No time to waste, we were soon wearing fancy kayaking skirts, walking barefoot on small pebbles, carrying the kayaks into the water. Those pebbles were not round and smooth as exemplary pebbles from the encyclopedia. No, they were sharp and pointy and hurt like hell. Add in the soup the aggressive sandflies who were trying to feast on the skin I could not cover, my feet and face, and you can imagine how focused I was in listening to our kayak instructor go through the safety briefing. All I could think of was why the hell aren’t we getting in the kayaks and paddle out of the reach of the sandflies. My rational mind was determined to deal with the killer waves, killer whales, killer dolphins, eskimo rolls or whatever when needed, if we could just start paddling away from the shore asap.

Away from the sandflies from HELL!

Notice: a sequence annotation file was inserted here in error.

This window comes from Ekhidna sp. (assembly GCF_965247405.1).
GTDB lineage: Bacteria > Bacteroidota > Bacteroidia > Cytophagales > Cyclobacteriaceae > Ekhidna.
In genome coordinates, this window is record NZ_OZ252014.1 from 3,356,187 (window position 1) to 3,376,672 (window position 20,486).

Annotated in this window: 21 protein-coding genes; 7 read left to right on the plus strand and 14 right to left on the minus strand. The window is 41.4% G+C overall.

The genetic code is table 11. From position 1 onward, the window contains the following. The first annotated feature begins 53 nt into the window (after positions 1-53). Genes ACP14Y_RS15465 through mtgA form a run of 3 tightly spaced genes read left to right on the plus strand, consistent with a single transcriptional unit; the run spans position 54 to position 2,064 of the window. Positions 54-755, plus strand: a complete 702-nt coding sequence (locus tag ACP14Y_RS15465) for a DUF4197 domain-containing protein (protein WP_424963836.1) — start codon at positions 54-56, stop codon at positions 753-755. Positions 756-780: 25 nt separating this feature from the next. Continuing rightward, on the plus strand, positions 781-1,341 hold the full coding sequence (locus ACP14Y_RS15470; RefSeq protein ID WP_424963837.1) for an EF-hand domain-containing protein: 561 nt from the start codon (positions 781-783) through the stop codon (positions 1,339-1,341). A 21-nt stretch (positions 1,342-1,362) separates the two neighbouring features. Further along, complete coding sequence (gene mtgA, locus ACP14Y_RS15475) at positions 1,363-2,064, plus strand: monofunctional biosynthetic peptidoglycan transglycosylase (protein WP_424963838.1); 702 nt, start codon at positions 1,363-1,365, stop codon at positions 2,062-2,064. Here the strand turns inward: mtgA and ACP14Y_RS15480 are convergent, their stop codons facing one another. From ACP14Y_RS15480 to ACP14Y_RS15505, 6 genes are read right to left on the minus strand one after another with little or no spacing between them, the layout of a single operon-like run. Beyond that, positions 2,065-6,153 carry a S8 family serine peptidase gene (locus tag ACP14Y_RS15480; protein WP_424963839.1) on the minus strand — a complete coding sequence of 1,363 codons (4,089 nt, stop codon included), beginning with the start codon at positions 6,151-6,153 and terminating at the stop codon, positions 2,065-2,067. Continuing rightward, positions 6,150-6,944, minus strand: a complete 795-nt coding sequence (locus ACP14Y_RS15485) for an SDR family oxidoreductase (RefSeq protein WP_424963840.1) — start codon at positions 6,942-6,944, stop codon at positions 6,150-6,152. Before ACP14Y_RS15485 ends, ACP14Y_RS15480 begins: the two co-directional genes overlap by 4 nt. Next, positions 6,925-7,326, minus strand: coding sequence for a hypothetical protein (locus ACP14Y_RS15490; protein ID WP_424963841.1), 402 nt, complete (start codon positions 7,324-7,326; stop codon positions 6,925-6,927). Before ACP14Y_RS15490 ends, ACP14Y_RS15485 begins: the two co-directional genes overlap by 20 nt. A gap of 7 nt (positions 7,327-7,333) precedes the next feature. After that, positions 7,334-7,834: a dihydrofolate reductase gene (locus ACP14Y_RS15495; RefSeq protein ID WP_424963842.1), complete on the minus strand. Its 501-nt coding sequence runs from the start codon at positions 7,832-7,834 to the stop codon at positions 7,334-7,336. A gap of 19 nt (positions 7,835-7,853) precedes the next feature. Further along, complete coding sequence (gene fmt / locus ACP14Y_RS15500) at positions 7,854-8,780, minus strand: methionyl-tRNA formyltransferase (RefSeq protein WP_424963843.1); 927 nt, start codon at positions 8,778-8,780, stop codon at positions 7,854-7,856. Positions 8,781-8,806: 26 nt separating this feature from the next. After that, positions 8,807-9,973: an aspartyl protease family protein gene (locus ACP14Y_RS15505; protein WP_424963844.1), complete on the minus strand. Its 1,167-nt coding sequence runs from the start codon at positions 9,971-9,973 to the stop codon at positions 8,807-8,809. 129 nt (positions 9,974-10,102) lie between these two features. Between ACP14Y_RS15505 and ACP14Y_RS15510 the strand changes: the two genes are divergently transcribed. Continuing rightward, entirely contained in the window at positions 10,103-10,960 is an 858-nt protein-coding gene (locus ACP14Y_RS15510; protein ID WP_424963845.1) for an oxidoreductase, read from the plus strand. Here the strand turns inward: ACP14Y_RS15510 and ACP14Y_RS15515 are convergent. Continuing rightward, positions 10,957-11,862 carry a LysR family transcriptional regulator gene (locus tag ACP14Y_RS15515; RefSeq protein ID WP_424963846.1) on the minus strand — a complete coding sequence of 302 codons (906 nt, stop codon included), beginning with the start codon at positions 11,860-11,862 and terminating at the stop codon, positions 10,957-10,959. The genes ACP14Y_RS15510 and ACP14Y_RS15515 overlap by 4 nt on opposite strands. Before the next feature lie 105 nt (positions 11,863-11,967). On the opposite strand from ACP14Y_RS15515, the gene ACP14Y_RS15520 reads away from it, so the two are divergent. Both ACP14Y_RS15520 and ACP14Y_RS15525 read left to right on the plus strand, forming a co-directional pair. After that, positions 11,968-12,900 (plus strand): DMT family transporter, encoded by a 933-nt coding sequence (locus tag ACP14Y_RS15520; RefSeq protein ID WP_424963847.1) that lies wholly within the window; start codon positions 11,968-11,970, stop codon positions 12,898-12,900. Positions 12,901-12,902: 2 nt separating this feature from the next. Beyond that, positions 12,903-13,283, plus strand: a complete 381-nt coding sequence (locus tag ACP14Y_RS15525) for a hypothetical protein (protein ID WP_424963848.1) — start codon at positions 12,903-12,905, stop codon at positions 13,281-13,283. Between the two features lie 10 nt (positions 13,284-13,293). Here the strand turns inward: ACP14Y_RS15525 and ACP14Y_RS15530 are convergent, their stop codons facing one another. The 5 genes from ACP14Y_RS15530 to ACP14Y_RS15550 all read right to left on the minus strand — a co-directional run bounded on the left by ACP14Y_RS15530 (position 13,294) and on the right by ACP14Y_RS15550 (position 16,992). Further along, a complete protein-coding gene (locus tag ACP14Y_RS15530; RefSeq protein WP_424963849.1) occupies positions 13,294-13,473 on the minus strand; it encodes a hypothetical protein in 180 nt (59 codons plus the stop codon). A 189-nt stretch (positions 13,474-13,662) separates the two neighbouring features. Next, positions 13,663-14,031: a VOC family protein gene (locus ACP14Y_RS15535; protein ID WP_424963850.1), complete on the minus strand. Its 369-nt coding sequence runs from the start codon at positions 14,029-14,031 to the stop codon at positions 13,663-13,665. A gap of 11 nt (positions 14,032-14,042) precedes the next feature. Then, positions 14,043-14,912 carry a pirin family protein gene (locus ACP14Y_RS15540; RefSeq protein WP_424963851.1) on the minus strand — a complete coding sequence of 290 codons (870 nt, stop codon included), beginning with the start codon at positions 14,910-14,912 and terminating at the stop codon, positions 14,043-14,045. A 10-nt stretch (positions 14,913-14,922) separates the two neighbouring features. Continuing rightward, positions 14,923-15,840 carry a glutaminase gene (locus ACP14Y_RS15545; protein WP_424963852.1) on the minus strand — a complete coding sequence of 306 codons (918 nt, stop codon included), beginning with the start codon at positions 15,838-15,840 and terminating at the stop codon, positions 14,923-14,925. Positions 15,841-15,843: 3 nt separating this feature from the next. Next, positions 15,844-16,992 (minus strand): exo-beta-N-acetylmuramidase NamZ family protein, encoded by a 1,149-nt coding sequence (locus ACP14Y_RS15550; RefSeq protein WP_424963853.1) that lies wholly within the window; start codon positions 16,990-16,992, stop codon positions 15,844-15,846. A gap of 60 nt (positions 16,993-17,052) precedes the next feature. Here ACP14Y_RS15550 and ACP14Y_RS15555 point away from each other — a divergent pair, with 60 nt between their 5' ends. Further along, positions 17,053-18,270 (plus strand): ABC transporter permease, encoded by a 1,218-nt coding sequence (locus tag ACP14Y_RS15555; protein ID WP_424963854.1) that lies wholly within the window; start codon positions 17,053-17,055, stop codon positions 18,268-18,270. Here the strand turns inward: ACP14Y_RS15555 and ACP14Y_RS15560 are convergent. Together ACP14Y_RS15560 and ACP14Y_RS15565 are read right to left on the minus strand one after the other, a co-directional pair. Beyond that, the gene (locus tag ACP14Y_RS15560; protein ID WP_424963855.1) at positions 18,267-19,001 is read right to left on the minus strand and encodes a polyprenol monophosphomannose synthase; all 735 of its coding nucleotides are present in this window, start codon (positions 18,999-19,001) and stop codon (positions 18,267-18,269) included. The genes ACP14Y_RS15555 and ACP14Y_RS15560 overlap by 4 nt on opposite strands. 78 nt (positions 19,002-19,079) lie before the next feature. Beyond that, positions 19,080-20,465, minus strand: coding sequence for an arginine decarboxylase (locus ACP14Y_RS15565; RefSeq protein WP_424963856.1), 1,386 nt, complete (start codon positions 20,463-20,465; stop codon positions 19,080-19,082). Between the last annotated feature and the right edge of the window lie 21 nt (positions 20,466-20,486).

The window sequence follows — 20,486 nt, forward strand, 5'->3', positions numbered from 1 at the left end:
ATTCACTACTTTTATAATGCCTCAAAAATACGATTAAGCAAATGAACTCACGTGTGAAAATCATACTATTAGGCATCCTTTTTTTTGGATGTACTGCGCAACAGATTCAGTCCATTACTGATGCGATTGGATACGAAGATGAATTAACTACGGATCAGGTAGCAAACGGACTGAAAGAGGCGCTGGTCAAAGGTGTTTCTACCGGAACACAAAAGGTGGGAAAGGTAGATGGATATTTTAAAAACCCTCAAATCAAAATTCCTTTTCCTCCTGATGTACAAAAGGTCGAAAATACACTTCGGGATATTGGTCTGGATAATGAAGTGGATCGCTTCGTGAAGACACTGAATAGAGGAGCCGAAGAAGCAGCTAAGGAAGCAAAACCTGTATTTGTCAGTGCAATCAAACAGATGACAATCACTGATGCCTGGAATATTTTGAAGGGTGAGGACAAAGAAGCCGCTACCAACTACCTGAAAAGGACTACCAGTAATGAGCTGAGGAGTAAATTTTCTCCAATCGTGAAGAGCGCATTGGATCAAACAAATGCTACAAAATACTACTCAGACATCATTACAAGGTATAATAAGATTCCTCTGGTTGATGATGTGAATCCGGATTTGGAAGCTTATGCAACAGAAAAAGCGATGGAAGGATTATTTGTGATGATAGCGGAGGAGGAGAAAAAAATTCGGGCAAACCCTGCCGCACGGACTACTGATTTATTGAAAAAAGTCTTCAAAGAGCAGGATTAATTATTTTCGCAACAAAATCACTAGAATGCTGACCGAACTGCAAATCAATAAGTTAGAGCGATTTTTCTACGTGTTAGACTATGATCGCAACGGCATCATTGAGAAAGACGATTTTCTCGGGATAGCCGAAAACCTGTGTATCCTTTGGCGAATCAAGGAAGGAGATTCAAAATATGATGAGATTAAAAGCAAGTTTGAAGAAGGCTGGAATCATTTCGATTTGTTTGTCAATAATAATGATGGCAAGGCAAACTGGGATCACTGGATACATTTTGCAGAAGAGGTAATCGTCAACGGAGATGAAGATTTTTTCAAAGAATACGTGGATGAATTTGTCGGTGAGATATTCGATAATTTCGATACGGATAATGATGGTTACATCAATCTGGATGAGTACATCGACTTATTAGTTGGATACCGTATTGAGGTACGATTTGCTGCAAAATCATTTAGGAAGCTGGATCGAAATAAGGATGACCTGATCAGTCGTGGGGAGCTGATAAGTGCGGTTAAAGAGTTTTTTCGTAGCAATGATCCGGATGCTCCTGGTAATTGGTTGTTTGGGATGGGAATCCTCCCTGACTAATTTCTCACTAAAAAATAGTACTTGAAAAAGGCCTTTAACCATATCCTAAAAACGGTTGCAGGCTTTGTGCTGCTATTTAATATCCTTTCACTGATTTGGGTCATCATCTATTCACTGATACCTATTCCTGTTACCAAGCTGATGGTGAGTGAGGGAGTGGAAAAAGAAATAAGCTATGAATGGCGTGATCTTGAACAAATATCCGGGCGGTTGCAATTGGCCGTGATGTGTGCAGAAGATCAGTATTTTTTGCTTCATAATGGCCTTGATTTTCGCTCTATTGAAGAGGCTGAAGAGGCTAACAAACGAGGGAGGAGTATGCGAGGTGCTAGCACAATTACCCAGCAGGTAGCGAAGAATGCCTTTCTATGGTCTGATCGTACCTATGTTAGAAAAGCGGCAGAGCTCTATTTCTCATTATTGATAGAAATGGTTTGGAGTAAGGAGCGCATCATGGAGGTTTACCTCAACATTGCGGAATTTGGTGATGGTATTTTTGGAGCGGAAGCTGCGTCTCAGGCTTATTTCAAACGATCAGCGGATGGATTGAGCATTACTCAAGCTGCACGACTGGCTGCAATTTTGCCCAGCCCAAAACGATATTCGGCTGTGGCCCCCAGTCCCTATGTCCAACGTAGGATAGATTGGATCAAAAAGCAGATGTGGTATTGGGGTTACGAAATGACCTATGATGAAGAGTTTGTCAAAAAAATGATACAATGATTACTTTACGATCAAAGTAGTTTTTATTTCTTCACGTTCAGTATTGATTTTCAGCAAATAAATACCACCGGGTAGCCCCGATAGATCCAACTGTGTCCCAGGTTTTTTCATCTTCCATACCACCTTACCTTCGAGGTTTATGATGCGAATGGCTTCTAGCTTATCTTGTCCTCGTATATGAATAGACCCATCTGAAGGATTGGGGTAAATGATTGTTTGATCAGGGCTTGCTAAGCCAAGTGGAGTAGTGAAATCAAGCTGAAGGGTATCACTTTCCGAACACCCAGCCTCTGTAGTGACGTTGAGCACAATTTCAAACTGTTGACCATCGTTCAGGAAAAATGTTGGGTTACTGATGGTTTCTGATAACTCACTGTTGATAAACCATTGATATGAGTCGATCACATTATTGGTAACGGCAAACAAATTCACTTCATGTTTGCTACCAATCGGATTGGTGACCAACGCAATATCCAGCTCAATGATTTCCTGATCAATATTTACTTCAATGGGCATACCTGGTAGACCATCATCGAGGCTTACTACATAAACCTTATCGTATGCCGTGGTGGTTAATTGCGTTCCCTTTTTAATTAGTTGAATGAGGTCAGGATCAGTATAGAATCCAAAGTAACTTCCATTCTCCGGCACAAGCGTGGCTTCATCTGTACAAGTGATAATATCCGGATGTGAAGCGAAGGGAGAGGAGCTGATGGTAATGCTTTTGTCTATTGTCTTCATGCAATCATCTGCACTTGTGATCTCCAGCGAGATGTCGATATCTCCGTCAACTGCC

Kayaking in the fiord was quite boring and uneventful, although the scenery was breathtaking and even one seal came to say hello to us kayakers. Then the wind got very strong and we had to paddle hard to be able to get around the Elisabeth island and turn back. The return trip was much more leisurely, thanks to the sail we strung between the three kayaks.

The next morning when we were about to leave, a couple of bottlenose dolphins were playfully celebrating our departure in the fjord. Such a lovely place is Doubtful Sound, have no doubts about it.

While waiting to board the ferry back to the civilisation and the road network, the disembarking passengers were amused by our animal farm hats. We were constantly targeted by photographers and camera owners alike and one mother and her teenage daughter even wanted to pose with us. And we played the role of a mascot with pleasure.

The only thing missing was a welcome dance – and a hat on the ground to collect donations 🙂

The Otago Central Rail Trail